The antimatter factory and other wonders of CERN

On May 7, 3rd year bachelor students visited CERN, or the European Organization for Nuclear Research

CERN is the world’s largest particle physics laboratory. It is located in Geneva and was established in 1954. The main purpose of CERN is to conduct fundamental research in physics, including the study of the structure and interactions of elementary particles.

The tour for students began with a lecture on the organization’s activities and a tour of the data storage facility. This is where huge amounts of data are collected from particle experiments in gas pedals such as the Large Hadron Collider (LHC). During its operation, the LHC generates about 40 terabytes per second, and in an hour, a fantastic amount of information is accumulated that can barely fit on 72,000 average hard disks! Even CERN cannot fully record this information, so it is initially processed and left to be stored either at CERN itself or sent to other data centers that are located in France, the UK, the Netherlands, and other countries. The students were amazed by the huge server farms that process the data with incredible speed and accuracy.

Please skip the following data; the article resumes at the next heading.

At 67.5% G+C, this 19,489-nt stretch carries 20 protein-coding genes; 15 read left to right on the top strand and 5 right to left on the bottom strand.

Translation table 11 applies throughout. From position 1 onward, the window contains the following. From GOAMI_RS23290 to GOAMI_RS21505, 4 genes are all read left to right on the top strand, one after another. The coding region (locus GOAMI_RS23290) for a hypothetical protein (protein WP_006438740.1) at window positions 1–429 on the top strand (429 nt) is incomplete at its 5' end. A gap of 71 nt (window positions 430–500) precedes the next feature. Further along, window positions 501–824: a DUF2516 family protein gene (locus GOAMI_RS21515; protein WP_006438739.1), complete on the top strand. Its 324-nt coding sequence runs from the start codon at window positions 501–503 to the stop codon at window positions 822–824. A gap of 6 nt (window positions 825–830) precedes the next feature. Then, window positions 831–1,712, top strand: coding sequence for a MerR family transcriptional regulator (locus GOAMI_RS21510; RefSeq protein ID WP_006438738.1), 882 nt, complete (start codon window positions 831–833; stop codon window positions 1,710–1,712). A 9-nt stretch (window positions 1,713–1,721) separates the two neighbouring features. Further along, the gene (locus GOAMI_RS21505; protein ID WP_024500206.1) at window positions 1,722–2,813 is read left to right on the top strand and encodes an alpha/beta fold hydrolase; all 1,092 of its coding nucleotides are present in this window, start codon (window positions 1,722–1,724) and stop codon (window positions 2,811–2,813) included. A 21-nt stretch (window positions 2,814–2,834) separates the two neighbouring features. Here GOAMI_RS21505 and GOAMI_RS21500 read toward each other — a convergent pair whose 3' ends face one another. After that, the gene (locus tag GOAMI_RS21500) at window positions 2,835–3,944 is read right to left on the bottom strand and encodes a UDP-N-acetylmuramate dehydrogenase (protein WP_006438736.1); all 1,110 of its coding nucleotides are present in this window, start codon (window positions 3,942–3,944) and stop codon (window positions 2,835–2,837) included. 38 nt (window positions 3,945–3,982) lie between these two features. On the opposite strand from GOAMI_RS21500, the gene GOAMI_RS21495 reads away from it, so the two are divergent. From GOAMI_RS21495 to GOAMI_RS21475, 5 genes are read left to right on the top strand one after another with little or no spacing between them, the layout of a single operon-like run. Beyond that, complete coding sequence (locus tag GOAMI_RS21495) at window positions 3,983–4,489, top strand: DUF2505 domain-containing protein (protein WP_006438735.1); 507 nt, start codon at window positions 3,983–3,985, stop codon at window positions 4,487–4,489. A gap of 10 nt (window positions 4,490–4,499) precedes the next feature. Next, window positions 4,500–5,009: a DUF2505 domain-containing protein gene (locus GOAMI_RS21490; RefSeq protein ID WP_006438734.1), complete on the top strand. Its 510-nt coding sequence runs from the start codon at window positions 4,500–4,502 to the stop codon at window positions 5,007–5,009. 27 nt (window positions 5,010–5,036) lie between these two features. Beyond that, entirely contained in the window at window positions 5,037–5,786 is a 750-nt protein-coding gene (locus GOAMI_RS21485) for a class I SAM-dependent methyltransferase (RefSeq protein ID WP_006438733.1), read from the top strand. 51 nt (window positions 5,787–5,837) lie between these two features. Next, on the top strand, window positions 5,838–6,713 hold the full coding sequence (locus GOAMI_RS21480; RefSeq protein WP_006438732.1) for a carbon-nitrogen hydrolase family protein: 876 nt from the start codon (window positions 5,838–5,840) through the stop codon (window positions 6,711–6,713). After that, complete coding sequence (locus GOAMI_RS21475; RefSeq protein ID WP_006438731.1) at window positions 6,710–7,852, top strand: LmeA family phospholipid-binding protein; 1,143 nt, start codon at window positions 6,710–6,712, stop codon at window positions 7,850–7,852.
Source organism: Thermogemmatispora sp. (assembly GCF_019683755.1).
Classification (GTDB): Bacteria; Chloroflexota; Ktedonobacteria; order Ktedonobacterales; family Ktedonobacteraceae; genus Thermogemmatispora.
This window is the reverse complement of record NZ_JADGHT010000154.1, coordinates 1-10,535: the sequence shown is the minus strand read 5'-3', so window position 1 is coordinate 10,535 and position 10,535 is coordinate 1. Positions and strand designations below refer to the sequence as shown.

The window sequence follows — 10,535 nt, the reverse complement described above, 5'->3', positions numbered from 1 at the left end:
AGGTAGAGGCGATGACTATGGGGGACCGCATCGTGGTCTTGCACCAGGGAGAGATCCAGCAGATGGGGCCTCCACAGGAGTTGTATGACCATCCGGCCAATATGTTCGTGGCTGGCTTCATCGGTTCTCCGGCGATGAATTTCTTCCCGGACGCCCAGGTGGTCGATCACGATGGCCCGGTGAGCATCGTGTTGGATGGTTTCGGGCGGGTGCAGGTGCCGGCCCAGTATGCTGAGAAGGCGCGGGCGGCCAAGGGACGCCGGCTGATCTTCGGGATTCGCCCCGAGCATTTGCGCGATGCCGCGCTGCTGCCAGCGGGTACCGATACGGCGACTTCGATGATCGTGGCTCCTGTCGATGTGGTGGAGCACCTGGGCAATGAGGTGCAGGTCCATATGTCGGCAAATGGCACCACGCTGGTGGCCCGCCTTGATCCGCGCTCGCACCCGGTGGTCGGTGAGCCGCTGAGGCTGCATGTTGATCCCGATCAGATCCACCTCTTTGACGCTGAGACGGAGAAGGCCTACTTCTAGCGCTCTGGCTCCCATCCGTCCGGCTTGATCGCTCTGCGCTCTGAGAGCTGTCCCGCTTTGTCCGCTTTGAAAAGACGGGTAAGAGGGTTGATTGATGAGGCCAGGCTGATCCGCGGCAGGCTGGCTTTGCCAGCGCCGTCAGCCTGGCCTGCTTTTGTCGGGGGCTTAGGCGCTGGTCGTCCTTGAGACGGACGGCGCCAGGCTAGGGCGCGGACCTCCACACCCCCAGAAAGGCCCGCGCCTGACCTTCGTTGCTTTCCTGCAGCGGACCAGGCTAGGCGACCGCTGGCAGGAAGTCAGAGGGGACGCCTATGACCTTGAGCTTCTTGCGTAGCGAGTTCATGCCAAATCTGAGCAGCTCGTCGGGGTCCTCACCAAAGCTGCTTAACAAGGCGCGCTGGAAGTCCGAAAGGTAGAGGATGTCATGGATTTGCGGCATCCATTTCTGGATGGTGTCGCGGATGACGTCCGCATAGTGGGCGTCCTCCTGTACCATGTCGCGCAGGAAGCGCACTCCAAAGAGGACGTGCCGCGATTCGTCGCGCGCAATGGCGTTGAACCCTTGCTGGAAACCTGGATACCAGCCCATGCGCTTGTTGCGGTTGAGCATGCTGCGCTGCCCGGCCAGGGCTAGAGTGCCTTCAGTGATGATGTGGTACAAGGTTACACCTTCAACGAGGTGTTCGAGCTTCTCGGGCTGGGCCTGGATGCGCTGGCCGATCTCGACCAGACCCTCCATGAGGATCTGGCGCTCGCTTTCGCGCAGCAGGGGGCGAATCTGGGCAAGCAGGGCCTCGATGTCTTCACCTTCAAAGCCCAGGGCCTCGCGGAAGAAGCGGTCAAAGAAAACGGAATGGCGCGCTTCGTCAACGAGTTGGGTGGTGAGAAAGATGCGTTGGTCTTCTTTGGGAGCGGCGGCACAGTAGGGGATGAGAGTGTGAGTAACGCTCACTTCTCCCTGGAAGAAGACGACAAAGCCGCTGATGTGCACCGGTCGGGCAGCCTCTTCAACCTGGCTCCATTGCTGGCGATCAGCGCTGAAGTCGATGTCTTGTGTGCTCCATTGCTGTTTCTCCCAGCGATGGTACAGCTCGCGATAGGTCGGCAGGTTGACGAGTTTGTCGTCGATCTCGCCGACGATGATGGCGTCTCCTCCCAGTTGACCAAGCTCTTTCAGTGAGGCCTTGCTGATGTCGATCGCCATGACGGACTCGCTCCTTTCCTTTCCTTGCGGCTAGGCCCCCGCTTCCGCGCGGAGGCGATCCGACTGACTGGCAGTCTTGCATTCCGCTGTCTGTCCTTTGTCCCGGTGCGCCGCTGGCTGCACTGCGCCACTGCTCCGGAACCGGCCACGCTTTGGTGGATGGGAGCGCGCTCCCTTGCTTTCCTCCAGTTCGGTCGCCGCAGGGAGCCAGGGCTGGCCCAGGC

The next stop was a visit to the antimatter factory at CERN, a place where science meets science fiction. Students were able to see the devices that create and hold antimatter, the rarest substance in the universe. This impressive feat of science opens the door to potentially revolutionary technologies in the future, including space drives, cancer-fighting therapies, and many others. One of the scientists’ major achievements was to conduct an experiment confirming that antihydrogen atoms fall to Earth in the same way as their material equivalent, the hydrogen atom. It took scientists 30 years to learn how to create an anti-atom, hold it and control it enough to perform such an experiment.

A visit to CERN is a meeting with the greatest scientific discoveries and the most advanced technologies, which can not leave anyone indifferent, because it is here we can briefly touch a miracle.